Written by: Lindsay Lichty
I had been trying to connect with this child over the past several months. I was captivated by the ways she explored power on the playground. I noticed that she seemed to enjoy being strong, a leader, and brave. She had loyal heart. She clung, with unwavering allegiance to her cousin, even when they were both so angry that they seemed to be swinging at one another.
I noticed how she held her chin high.
Even when she seemed hurt, or angry, or embarrassed, she turned her chin from me, calling in defiance, “I’m never going to talk to you about it”. She stirred in my mind many nights. I took thoughts of her with me on my evening walks to the beach with my dog. I do a lot of my thinking while walking, on the beach, in the forests, beneath the great big night sky. Out here, I am free to ponder.
For the past several months, power, leadership, and being female, cycle through in my thoughts. I’ve found myself having conversations with different adults, reflecting on how the world might be different for these children that will grow up with more examples of women in power, female leaders, leaders that will not have to be identified as being women, who will just be accepted as equals, as Leaders.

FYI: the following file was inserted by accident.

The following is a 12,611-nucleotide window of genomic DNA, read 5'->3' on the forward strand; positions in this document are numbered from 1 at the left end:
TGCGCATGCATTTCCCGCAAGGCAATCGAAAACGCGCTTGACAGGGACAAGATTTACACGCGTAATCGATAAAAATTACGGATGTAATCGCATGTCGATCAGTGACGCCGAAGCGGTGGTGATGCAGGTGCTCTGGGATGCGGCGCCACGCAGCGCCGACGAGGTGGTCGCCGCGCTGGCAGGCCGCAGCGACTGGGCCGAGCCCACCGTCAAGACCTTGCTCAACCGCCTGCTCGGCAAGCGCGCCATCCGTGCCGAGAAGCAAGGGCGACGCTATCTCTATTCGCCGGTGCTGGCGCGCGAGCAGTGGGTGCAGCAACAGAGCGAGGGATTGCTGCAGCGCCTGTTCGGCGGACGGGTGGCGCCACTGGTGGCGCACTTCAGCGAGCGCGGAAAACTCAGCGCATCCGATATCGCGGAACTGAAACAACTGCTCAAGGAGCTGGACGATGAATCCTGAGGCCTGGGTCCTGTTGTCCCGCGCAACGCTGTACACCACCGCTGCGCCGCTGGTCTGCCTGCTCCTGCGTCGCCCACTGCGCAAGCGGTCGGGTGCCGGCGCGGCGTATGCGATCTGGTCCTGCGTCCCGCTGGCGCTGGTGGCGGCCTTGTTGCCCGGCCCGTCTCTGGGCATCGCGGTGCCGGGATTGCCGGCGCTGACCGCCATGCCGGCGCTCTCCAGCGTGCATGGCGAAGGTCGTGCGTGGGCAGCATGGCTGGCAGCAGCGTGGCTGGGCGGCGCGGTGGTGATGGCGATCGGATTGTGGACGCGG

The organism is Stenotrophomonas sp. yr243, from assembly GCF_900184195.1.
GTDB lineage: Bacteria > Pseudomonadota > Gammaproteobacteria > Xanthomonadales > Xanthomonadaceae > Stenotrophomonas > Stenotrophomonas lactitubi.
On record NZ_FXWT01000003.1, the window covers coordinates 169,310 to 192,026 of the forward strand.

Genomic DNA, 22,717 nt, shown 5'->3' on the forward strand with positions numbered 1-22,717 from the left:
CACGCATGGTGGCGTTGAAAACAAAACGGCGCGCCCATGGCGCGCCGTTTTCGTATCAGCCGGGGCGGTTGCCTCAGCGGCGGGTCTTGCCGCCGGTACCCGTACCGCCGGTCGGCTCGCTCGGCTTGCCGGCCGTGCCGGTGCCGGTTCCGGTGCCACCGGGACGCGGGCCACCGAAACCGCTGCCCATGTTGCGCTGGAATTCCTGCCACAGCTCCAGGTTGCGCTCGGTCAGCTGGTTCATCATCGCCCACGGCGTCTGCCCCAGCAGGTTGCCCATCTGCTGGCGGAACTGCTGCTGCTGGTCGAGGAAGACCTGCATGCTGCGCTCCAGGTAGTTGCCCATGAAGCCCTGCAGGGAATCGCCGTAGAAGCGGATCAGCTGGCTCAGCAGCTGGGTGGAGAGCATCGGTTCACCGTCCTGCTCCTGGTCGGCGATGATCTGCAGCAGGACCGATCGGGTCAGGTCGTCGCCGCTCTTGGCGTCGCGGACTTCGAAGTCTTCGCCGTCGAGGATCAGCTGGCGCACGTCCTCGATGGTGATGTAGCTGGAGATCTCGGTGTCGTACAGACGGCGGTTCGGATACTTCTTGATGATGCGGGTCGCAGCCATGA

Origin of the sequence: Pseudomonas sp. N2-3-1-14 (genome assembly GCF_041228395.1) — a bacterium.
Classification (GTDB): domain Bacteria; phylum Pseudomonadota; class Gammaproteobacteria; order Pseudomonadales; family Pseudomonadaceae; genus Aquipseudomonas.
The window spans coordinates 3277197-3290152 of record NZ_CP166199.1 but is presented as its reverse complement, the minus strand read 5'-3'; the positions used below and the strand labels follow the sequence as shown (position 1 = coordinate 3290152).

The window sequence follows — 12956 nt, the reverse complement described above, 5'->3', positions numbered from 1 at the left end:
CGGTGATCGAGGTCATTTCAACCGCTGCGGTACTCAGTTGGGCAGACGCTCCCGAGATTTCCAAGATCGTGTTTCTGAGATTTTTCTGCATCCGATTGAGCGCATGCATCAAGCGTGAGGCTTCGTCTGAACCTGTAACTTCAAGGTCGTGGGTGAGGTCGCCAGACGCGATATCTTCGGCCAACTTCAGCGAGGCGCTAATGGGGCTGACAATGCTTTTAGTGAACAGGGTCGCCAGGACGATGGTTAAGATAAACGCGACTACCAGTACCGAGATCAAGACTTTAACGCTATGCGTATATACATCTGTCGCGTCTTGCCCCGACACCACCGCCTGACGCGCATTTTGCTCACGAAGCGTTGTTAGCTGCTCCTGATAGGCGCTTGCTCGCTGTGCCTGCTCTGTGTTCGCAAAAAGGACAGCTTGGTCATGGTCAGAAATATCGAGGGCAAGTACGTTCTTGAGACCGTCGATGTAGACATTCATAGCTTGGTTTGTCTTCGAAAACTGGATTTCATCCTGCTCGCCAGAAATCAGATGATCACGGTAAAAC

The other night while pondering another interaction with this child, who often seems the most responsive to me when I acknowledge her as being Brave, or Strong, I felt a shift within me.
I was thinking about power and leadership. I wondered if there was something about being a woman, about being in a profession of caregiving, about being undervalued in society, about having to stand up for ourselves so often that encourages us to be defensive. Does our self advocacy that protects us, create a barrier between the world and us?
In what ways do I raise my chin and turn the other way? In what ways do I resist compassion to hold power? Do I avoid interactions that suggest that I am hurt, angry, or embarrassed? Do I only respond to those that acknowledge me as being Brave, or Strong?
The seed was beginning to burst from the shell.